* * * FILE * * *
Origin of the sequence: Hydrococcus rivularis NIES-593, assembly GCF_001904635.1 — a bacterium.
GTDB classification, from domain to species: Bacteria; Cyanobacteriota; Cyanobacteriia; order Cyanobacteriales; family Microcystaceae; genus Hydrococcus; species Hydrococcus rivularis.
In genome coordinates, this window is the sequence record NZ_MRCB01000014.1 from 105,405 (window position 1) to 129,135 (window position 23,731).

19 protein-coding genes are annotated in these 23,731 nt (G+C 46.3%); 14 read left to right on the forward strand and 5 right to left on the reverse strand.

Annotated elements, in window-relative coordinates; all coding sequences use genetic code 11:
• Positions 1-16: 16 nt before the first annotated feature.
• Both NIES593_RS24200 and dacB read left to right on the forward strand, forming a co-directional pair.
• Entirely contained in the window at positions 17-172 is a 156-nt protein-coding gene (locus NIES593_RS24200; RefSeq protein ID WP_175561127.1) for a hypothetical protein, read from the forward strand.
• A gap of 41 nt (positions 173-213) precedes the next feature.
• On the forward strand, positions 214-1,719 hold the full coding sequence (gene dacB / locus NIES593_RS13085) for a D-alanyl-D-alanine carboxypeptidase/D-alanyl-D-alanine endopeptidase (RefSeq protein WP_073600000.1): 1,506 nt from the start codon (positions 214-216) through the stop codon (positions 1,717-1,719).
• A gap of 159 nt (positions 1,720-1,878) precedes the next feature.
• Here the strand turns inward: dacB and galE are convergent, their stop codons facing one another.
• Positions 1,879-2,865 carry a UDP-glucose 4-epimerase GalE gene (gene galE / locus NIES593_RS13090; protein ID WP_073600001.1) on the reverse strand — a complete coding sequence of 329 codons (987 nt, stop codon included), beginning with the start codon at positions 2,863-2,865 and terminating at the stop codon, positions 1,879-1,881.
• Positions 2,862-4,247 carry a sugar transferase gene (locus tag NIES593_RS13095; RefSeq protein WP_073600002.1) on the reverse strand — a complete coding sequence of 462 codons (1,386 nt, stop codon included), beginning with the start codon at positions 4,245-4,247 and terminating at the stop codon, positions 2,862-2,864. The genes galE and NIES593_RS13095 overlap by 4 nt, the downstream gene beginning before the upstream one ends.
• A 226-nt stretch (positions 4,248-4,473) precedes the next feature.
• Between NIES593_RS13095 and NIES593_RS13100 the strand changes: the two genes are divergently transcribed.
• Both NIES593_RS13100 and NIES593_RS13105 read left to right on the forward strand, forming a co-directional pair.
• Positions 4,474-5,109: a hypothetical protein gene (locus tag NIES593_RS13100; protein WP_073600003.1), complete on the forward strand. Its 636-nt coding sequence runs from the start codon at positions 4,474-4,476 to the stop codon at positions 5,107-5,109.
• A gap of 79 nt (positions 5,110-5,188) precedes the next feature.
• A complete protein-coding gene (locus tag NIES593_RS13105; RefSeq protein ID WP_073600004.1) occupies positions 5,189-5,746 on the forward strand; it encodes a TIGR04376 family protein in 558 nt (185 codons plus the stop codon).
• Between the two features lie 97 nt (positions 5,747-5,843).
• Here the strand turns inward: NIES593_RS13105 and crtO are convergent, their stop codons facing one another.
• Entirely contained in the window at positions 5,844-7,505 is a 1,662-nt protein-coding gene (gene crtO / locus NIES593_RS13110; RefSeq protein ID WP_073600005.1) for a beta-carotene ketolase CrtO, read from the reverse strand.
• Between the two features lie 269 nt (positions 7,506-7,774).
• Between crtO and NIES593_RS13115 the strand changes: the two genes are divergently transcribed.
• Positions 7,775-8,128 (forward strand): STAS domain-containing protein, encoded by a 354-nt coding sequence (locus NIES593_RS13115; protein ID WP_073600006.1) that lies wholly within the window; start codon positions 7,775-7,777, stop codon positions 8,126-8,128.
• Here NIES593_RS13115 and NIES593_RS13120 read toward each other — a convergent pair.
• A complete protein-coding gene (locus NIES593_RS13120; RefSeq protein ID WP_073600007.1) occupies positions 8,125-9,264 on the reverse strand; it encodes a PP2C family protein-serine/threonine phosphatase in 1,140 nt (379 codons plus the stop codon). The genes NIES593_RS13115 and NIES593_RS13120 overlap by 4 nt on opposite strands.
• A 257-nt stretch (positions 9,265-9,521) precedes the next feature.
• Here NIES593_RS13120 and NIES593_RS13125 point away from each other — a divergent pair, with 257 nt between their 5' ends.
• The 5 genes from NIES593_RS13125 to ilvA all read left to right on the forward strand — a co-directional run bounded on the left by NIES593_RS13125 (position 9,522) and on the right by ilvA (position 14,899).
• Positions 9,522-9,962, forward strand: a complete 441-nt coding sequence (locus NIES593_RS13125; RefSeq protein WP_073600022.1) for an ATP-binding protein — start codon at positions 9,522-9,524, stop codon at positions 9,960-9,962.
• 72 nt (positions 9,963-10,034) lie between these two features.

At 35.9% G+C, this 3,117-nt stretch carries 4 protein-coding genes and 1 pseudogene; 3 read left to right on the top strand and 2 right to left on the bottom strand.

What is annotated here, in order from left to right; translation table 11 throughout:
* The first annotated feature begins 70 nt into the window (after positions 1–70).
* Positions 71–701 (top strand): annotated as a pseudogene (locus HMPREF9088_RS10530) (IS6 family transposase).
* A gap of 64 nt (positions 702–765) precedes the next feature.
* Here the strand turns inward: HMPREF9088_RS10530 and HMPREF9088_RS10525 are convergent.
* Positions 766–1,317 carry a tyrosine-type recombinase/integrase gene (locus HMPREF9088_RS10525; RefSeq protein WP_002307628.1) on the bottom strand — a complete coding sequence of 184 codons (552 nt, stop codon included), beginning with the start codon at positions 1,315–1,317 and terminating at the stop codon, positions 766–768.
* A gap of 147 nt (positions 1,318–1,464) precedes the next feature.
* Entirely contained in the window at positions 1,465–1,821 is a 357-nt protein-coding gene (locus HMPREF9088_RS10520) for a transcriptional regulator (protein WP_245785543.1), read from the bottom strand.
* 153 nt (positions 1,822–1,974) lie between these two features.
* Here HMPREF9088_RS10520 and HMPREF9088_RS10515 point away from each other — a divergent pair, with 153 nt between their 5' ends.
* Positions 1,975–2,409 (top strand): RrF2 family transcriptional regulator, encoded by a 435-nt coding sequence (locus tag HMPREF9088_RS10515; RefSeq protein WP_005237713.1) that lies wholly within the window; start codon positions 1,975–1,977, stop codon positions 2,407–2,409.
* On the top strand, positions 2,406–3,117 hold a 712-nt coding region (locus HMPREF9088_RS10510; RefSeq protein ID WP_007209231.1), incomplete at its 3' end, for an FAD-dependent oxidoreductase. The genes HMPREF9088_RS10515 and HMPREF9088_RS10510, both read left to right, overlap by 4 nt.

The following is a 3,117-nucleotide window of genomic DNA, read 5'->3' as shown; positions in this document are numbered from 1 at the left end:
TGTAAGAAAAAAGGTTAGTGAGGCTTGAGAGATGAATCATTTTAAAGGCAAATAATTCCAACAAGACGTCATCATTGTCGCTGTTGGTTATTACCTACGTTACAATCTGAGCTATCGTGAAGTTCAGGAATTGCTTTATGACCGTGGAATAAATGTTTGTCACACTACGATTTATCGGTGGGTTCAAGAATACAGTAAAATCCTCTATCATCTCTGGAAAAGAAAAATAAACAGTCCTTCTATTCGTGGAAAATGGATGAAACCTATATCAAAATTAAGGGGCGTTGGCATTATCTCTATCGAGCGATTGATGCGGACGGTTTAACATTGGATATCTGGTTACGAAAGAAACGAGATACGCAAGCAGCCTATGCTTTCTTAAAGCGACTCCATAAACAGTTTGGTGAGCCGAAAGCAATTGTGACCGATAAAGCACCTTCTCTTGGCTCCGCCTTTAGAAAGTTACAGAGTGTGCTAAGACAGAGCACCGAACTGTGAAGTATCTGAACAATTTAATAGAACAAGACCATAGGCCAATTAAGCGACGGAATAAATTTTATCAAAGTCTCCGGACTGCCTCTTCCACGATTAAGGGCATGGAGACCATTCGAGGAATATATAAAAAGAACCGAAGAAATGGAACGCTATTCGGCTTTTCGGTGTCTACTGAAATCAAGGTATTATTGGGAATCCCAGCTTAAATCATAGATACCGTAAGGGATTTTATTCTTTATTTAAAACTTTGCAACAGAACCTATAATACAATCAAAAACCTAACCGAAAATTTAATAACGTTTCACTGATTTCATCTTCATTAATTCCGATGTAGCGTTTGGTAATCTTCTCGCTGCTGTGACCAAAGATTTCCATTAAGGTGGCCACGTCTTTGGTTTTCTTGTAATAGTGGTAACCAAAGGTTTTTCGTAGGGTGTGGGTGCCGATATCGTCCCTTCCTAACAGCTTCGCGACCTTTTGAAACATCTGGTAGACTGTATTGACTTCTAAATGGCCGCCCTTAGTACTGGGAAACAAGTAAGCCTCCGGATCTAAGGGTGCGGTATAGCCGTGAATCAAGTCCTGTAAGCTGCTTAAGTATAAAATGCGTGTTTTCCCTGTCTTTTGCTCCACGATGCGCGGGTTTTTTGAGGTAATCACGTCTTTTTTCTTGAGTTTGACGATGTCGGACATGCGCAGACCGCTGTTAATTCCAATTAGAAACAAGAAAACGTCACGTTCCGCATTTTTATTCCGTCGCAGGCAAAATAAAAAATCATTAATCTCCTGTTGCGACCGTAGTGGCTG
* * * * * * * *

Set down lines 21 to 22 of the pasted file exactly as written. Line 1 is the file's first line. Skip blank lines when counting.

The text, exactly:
• Between the two features lie 97 nt (positions 5,747-5,843).
• Here the strand turns inward: NIES593_RS13105 and crtO are convergent, their stop codons facing one another.